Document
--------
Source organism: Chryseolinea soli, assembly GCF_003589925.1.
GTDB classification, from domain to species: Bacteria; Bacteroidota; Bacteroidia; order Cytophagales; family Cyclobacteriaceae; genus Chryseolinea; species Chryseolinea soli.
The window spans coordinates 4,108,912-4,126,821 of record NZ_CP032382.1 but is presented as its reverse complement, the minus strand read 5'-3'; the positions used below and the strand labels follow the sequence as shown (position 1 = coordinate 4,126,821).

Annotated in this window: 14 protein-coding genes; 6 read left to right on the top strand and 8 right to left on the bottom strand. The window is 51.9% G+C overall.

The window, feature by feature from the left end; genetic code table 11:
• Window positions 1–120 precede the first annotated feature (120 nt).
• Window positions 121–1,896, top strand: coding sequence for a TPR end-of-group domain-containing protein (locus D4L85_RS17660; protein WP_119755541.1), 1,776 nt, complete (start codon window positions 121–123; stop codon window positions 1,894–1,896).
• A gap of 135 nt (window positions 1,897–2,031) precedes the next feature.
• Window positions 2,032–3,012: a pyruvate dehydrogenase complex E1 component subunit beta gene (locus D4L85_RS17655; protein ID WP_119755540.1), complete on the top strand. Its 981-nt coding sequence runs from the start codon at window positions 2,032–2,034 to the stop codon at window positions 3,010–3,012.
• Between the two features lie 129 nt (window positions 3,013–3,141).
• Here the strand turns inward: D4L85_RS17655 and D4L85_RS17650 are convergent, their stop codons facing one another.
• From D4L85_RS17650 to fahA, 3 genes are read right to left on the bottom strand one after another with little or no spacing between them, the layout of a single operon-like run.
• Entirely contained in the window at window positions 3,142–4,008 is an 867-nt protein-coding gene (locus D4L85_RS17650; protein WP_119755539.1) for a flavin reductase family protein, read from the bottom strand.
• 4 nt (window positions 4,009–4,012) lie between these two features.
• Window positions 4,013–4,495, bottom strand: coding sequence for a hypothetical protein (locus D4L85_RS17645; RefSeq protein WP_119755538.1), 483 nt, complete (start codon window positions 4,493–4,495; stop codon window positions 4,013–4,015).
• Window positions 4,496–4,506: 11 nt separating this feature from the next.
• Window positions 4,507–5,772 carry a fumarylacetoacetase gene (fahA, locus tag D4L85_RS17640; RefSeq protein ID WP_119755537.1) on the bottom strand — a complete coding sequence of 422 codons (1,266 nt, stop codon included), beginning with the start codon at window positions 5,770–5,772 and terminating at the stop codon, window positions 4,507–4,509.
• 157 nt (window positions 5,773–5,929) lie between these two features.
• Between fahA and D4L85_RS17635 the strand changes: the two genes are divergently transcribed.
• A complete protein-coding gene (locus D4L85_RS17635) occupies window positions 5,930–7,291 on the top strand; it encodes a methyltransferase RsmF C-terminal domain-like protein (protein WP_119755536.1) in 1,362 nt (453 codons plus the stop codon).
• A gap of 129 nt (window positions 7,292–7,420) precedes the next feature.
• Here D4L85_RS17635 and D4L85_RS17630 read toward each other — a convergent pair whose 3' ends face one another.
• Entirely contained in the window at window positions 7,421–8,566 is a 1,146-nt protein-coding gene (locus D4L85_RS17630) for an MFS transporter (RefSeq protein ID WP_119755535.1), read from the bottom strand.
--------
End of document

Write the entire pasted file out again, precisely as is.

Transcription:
Source organism: Chryseolinea soli, assembly GCF_003589925.1.
GTDB classification, from domain to species: Bacteria; Bacteroidota; Bacteroidia; order Cytophagales; family Cyclobacteriaceae; genus Chryseolinea; species Chryseolinea soli.
The window spans coordinates 4,108,912-4,126,821 of record NZ_CP032382.1 but is presented as its reverse complement, the minus strand read 5'-3'; the positions used below and the strand labels follow the sequence as shown (position 1 = coordinate 4,126,821).

Annotated in this window: 14 protein-coding genes; 6 read left to right on the top strand and 8 right to left on the bottom strand. The window is 51.9% G+C overall.

The window, feature by feature from the left end; genetic code table 11:
• Window positions 1–120 precede the first annotated feature (120 nt).
• Window positions 121–1,896, top strand: coding sequence for a TPR end-of-group domain-containing protein (locus D4L85_RS17660; protein WP_119755541.1), 1,776 nt, complete (start codon window positions 121–123; stop codon window positions 1,894–1,896).
• A gap of 135 nt (window positions 1,897–2,031) precedes the next feature.
• Window positions 2,032–3,012: a pyruvate dehydrogenase complex E1 component subunit beta gene (locus D4L85_RS17655; protein ID WP_119755540.1), complete on the top strand. Its 981-nt coding sequence runs from the start codon at window positions 2,032–2,034 to the stop codon at window positions 3,010–3,012.
• Between the two features lie 129 nt (window positions 3,013–3,141).
• Here the strand turns inward: D4L85_RS17655 and D4L85_RS17650 are convergent, their stop codons facing one another.
• From D4L85_RS17650 to fahA, 3 genes are read right to left on the bottom strand one after another with little or no spacing between them, the layout of a single operon-like run.
• Entirely contained in the window at window positions 3,142–4,008 is an 867-nt protein-coding gene (locus D4L85_RS17650; protein WP_119755539.1) for a flavin reductase family protein, read from the bottom strand.
• 4 nt (window positions 4,009–4,012) lie between these two features.
• Window positions 4,013–4,495, bottom strand: coding sequence for a hypothetical protein (locus D4L85_RS17645; RefSeq protein WP_119755538.1), 483 nt, complete (start codon window positions 4,493–4,495; stop codon window positions 4,013–4,015).
• Window positions 4,496–4,506: 11 nt separating this feature from the next.
• Window positions 4,507–5,772 carry a fumarylacetoacetase gene (fahA, locus tag D4L85_RS17640; RefSeq protein ID WP_119755537.1) on the bottom strand — a complete coding sequence of 422 codons (1,266 nt, stop codon included), beginning with the start codon at window positions 5,770–5,772 and terminating at the stop codon, window positions 4,507–4,509.
• 157 nt (window positions 5,773–5,929) lie between these two features.
• Between fahA and D4L85_RS17635 the strand changes: the two genes are divergently transcribed.
• A complete protein-coding gene (locus D4L85_RS17635) occupies window positions 5,930–7,291 on the top strand; it encodes a methyltransferase RsmF C-terminal domain-like protein (protein WP_119755536.1) in 1,362 nt (453 codons plus the stop codon).
• A gap of 129 nt (window positions 7,292–7,420) precedes the next feature.
• Here D4L85_RS17635 and D4L85_RS17630 read toward each other — a convergent pair whose 3' ends face one another.
• Entirely contained in the window at window positions 7,421–8,566 is a 1,146-nt protein-coding gene (locus D4L85_RS17630) for an MFS transporter (RefSeq protein ID WP_119755535.1), read from the bottom strand.